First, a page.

Most significantly, the design includes a “the bottle filler is suitable for use by those with visual or physical disabilities,” notes Sam Williams on behalf of the MIW Water Cooler Experts. This feature is due to the hands-free operation and an automatic start/stop sensor.
“The refill stations are energy efficient and cost very little to run. A single machine can cost only pennies a day to provide chilled, filtered water,” Sam noted. “Canary Wharf is a great location for these refill stations, the estate has high footfall from both shoppers and commuters, and so we were delighted to work with them.”
“We hope this helps even more people make the switch to carrying a reusable bottle,” Steve Greig, Co-Managing Director, Canary Wharf Management, said in their press release. “When you have an opportunity to save cost and the planet it’s an easy decision to make.”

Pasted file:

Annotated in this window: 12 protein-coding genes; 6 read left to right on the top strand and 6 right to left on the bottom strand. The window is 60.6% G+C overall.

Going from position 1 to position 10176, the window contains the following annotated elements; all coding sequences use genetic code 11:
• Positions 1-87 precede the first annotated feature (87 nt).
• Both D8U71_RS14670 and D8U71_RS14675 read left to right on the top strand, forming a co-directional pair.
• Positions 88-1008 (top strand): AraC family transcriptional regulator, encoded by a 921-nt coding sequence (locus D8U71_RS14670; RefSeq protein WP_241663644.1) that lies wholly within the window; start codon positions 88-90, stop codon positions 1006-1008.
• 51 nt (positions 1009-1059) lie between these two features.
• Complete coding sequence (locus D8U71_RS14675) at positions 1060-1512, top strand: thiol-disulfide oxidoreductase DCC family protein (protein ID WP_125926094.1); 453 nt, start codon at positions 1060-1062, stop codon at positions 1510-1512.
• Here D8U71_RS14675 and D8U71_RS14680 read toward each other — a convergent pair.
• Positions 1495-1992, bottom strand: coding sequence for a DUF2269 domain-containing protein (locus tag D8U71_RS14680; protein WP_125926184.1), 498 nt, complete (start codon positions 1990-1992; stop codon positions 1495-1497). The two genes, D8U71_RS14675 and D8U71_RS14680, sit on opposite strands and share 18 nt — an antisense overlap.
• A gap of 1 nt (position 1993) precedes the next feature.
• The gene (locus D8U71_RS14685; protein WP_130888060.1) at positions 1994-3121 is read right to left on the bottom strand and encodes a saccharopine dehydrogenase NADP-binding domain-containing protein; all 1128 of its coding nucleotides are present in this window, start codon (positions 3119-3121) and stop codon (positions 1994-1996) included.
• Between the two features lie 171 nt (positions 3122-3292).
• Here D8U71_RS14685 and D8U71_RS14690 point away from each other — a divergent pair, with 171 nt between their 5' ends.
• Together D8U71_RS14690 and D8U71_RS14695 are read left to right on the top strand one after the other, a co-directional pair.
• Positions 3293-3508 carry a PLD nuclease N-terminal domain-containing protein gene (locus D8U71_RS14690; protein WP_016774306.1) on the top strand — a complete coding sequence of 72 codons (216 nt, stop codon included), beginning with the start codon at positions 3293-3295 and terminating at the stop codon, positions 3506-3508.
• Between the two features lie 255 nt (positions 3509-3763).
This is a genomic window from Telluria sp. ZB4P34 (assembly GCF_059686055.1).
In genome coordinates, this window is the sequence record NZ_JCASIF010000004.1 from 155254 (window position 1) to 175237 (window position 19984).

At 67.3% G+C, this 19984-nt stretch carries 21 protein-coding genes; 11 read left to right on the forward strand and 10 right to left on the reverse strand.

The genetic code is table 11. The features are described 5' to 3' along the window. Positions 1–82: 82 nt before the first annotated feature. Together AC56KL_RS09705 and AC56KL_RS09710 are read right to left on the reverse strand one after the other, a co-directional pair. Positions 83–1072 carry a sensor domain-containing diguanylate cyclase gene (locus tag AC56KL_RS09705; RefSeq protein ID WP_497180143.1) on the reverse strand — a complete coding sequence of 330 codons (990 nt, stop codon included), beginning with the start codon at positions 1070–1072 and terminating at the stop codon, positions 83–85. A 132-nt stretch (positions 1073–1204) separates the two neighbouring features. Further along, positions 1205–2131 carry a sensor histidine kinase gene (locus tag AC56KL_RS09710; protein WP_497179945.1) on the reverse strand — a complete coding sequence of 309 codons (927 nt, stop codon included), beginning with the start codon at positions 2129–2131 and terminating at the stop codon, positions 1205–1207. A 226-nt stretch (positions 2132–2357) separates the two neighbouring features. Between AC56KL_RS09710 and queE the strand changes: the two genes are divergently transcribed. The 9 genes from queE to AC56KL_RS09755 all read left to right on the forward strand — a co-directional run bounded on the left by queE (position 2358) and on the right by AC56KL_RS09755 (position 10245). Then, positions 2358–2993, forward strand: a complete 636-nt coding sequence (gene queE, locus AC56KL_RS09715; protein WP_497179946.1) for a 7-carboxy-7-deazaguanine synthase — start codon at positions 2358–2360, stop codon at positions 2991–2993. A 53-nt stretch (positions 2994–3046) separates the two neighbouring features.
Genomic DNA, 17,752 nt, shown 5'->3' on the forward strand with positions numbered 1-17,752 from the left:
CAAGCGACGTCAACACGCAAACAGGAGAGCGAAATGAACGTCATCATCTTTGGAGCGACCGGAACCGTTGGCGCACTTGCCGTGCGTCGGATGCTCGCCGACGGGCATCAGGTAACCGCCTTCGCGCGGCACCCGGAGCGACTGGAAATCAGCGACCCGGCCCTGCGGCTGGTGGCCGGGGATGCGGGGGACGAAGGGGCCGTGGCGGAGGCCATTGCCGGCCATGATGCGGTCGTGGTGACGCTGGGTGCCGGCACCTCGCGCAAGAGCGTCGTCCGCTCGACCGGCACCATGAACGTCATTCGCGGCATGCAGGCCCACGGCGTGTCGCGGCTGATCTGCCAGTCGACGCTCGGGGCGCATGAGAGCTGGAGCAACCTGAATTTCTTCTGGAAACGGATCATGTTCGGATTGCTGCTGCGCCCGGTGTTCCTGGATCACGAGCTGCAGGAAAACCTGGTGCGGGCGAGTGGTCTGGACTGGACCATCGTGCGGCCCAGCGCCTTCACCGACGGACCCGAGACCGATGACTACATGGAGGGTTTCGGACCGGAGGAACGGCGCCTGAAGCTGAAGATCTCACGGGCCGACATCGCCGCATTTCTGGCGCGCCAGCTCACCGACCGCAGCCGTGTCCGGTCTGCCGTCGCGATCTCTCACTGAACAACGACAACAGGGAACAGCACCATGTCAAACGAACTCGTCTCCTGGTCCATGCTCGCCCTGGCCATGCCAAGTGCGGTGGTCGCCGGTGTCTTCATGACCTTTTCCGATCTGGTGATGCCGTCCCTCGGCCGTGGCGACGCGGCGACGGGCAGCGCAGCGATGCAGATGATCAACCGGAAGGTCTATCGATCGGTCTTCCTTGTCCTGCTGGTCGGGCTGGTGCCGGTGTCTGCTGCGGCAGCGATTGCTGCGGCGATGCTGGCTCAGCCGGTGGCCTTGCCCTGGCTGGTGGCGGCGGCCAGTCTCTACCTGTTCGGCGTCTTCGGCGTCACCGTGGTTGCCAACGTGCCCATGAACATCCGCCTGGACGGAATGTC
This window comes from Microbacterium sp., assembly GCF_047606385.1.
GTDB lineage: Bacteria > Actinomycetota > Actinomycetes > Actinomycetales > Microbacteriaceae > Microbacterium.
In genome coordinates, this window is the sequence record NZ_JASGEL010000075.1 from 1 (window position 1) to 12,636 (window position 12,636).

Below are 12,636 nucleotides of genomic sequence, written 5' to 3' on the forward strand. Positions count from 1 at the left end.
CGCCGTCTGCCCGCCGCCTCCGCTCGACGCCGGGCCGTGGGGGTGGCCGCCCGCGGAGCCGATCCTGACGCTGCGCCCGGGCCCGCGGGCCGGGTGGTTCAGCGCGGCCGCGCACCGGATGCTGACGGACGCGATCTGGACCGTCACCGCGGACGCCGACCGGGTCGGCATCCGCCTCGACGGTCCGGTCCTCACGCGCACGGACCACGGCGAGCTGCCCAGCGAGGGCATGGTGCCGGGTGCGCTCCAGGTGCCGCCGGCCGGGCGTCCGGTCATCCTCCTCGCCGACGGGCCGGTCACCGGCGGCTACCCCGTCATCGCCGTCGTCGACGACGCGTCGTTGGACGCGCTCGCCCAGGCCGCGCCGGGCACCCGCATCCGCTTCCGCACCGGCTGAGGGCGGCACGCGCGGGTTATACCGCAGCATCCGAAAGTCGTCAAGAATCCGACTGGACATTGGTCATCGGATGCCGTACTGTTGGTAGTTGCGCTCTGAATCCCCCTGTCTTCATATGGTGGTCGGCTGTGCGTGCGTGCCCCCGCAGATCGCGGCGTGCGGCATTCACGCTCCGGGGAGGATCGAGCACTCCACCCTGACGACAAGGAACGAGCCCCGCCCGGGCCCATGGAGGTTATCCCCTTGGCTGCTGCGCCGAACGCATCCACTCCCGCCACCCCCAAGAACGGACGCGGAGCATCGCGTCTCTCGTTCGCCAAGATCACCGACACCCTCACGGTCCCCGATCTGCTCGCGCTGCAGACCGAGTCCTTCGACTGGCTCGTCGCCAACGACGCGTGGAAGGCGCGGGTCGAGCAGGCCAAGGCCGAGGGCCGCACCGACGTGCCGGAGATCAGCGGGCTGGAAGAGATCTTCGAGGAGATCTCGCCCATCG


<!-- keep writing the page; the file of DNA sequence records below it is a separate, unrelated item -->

3. Recycling rewards through the Deposit Return Scheme
The UK’s first Deposit Return Scheme, neatly placed next to Waitrose in Canada Place, has accumulated a total of 9,055 recyclable items. The device automatically distinguishes, separates, collects and treats the materials using it’s integrated 360-degree scanning recognition system. As an incentive, the sophisticated machine produces vouchers and discounts in exchange for used plastics and metal.
Currently, 13 billion plastic bottles are sold throughout the UK every year. In London, each adult consumes an average of 175 plastic water bottles a year. Yet, only 57% of these bottles are recycled. Ultimately, 700,000 bottles are littered every day.
In 2003, a similar scheme was introduced in Germany which proved to be extremely effective. On average, 99% of used cans are now recycled. In Norway, 97% of the bottles are recycled. As such, Canary Wharf has set out to follow suit.